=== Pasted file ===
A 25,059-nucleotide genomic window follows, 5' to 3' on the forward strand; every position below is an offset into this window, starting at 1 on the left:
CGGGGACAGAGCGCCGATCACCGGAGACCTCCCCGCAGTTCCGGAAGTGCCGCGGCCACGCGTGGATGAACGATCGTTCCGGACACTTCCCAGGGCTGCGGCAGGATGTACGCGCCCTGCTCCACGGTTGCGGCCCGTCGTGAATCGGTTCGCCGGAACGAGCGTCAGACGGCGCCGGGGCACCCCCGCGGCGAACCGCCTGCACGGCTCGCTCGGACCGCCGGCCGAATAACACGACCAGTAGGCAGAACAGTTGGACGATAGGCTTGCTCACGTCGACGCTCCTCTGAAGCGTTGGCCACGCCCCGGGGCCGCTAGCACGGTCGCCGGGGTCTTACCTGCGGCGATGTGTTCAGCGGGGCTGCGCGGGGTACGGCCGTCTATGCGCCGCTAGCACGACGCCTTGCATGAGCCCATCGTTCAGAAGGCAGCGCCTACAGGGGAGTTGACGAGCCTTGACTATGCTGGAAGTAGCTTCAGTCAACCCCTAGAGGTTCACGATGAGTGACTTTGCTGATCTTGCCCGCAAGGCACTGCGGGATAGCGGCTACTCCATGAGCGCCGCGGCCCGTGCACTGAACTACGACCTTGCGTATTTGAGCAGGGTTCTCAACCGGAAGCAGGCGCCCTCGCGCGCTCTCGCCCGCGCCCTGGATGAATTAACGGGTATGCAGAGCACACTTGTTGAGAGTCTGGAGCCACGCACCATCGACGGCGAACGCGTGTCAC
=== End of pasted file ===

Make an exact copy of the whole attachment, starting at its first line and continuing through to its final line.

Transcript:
A 25,059-nucleotide genomic window follows, 5' to 3' on the forward strand; every position below is an offset into this window, starting at 1 on the left:
CGGGGACAGAGCGCCGATCACCGGAGACCTCCCCGCAGTTCCGGAAGTGCCGCGGCCACGCGTGGATGAACGATCGTTCCGGACACTTCCCAGGGCTGCGGCAGGATGTACGCGCCCTGCTCCACGGTTGCGGCCCGTCGTGAATCGGTTCGCCGGAACGAGCGTCAGACGGCGCCGGGGCACCCCCGCGGCGAACCGCCTGCACGGCTCGCTCGGACCGCCGGCCGAATAACACGACCAGTAGGCAGAACAGTTGGACGATAGGCTTGCTCACGTCGACGCTCCTCTGAAGCGTTGGCCACGCCCCGGGGCCGCTAGCACGGTCGCCGGGGTCTTACCTGCGGCGATGTGTTCAGCGGGGCTGCGCGGGGTACGGCCGTCTATGCGCCGCTAGCACGACGCCTTGCATGAGCCCATCGTTCAGAAGGCAGCGCCTACAGGGGAGTTGACGAGCCTTGACTATGCTGGAAGTAGCTTCAGTCAACCCCTAGAGGTTCACGATGAGTGACTTTGCTGATCTTGCCCGCAAGGCACTGCGGGATAGCGGCTACTCCATGAGCGCCGCGGCCCGTGCACTGAACTACGACCTTGCGTATTTGAGCAGGGTTCTCAACCGGAAGCAGGCGCCCTCGCGCGCTCTCGCCCGCGCCCTGGATGAATTAACGGGTATGCAGAGCACACTTGTTGAGAGTCTGGAGCCACGCACCATCGACGGCGAACGCGTGTCAC